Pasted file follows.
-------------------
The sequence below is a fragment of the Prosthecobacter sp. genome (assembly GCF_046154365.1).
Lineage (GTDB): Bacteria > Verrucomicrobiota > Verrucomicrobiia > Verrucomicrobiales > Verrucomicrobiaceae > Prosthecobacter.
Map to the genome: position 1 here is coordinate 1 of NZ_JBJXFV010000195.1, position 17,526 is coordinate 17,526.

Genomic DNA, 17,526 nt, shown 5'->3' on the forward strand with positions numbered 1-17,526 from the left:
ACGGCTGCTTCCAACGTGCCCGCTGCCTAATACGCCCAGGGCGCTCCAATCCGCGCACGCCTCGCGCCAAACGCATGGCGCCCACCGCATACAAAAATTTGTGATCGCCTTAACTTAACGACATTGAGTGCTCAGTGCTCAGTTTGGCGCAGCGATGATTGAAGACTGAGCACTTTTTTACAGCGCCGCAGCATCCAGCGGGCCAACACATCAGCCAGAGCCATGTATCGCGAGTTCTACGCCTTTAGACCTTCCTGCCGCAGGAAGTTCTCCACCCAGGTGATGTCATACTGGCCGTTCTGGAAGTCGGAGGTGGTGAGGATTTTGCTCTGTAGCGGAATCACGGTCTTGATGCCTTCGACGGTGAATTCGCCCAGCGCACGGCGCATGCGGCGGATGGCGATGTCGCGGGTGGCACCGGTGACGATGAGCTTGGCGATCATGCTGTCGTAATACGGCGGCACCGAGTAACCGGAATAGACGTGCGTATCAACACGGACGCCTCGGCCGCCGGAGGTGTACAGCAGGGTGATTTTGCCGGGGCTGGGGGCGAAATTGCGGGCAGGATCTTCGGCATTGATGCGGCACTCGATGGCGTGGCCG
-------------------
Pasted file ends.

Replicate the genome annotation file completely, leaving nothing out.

The sequence below is a fragment of the Prosthecobacter sp. genome (assembly GCF_046154365.1).
Lineage (GTDB): Bacteria > Verrucomicrobiota > Verrucomicrobiia > Verrucomicrobiales > Verrucomicrobiaceae > Prosthecobacter.
Map to the genome: position 1 here is coordinate 1 of NZ_JBJXFV010000195.1, position 17,526 is coordinate 17,526.

Genomic DNA, 17,526 nt, shown 5'->3' on the forward strand with positions numbered 1-17,526 from the left:
ACGGCTGCTTCCAACGTGCCCGCTGCCTAATACGCCCAGGGCGCTCCAATCCGCGCACGCCTCGCGCCAAACGCATGGCGCCCACCGCATACAAAAATTTGTGATCGCCTTAACTTAACGACATTGAGTGCTCAGTGCTCAGTTTGGCGCAGCGATGATTGAAGACTGAGCACTTTTTTACAGCGCCGCAGCATCCAGCGGGCCAACACATCAGCCAGAGCCATGTATCGCGAGTTCTACGCCTTTAGACCTTCCTGCCGCAGGAAGTTCTCCACCCAGGTGATGTCATACTGGCCGTTCTGGAAGTCGGAGGTGGTGAGGATTTTGCTCTGTAGCGGAATCACGGTCTTGATGCCTTCGACGGTGAATTCGCCCAGCGCACGGCGCATGCGGCGGATGGCGATGTCGCGGGTGGCACCGGTGACGATGAGCTTGGCGATCATGCTGTCGTAATACGGCGGCACCGAGTAACCGGAATAGACGTGCGTATCAACACGGACGCCTCGGCCGCCGGAGGTGTACAGCAGGGTGATTTTGCCGGGGCTGGGGGCGAAATTGCGGGCAGGATCTTCGGCATTGATGCGGCACTCGATGGCGTGGCCG